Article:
The most recent episode of America’s Got Talent was conducted in a different manner than usual and many attribute this difference to Howard Stern and his thinking out of the box mentality. In a nutshell and we will come back to this later, he referred to the delivery of results, but through engagement rather than the judgment. We all know them; the companies that thrive on the “threat factor”. This is when a highly beurocratic, top-down organization trains its executives and upper management to use the threat tactic in so called motivating their employees. Many such organization rely on a short-term satisfaction guarantee employee relations model. Which basically says, when it comes to front-line, Customer interface staff, be it sales, or customer service, the mantra of the company is not to keep its employees happy long-term. The company hopes to bank on short-term results. Getting the essence out of every employee in a short period of time, giving them the tools and training to do well but hit the ground running fast and furious, train others to do the same as fast as possible and then down the line, plan your exit. Some may believe, well how is this different than the old GE mentality. It may be at a glance that the two types of companies function under the same governance when it comes to talent development, except that in a very wicked, upside down way, the latter promises growth and success, while having no intentions on delivering it.
When Jack Welch introduced the concept of performance evaluations he would fire the bottom 10% of his managers, irrespective of absolute performance and rewarded those in the top 20% with bonuses and stock options. But At least we know with GE opportunities were ample. For example, Jack Welsh expanded the broadness of the stock options program at GE from just top executives to nearly one-third of all employees. His plan was never to have employees short-term but rather to create a clearly defined line for success. Understanding what criteria are necessary for success and creating trust for the employees to know that a certain applied behavior will get them the desired outcomes.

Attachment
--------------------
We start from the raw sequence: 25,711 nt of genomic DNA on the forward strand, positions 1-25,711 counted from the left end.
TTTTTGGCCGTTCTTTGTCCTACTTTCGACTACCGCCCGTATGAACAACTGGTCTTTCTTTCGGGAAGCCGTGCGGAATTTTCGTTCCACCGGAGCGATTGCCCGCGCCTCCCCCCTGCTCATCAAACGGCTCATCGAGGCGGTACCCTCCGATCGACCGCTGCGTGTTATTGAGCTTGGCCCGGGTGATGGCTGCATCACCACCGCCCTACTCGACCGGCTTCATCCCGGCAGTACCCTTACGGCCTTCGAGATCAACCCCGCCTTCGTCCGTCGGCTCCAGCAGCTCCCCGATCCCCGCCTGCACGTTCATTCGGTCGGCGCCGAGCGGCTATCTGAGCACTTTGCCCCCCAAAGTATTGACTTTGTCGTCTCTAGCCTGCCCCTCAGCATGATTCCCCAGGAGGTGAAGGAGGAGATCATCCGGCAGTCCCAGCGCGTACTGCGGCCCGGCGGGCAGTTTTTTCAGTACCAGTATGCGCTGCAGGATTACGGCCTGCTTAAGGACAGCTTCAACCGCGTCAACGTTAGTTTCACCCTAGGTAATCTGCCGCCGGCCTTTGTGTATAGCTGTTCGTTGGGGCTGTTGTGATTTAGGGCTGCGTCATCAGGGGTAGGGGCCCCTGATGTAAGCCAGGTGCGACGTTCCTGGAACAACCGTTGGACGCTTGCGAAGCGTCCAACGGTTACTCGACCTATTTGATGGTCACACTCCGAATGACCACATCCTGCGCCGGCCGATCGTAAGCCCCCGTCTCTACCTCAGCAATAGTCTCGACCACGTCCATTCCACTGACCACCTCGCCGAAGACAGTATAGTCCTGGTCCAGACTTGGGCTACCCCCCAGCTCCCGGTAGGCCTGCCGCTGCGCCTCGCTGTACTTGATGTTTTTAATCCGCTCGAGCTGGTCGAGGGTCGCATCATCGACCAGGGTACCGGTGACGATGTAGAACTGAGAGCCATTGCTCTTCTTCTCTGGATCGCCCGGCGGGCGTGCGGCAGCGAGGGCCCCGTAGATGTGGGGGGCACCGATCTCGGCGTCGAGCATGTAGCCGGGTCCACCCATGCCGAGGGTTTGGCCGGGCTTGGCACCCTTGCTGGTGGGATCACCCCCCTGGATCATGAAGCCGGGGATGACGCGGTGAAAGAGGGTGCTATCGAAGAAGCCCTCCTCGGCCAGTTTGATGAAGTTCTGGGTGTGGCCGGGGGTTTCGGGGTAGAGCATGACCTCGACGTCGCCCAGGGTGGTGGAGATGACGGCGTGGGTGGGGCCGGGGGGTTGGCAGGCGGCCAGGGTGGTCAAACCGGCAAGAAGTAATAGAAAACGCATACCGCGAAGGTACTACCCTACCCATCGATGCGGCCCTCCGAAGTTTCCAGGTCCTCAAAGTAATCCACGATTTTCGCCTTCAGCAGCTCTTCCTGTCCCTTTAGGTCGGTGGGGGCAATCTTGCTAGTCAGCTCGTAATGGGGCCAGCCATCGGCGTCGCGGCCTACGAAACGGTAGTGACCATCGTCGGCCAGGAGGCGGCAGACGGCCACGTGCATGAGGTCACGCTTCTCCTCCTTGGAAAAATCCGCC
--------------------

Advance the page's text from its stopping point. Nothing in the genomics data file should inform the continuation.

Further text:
The companies aforementioned, have no interest in employee success. They are solely invested in the company’s success. The irony is that they don’t realize short-term success is the enemy of long-term success. There is a great quote by Arthur Golden that says: “A mind troubled by doubt cannot focus on the course to victory”. The reason I love this quote is because it directly speaks to the power of psychology. Not only in a mind over matter way, but also from a spatial reasoning process. Our brain, by its make-up can only do one thing and one thing well at a given time. We can train ourselves to do more than one thing at a time, and we have done that. Nothing to be proud of because “multi-tasking” is actually not a good thing. But rather than a western concepts brought upon by our inability to respect the concept of here and now, and the quality of our achievements, rather than the quantity of our doings. The reason short-term success doesn’t work, is because people function based on virtues such as trust, loyalty, equity, and the internal need to achieve. Maslow’s hierarchy of needs precisely describes achievement as one of the higher needs, because security and our primary needs, need to be fulfilled first. Employees that are in constant defense mode, because they are constantly bombarded by negative feedback or more correctly names criticism, cannot be in a winning mindset, because they are too busy recovering their more basic needs, with the biggest being security. Insecurity, automatically pushes our brain in to fight or flight mode, and that is no place to be for achievement. From a spatial perspective also, for those that are more sensory thinkers, we cannot be in two places at the same time. If your mind is occupied by worry, it cannot be focused on your goal.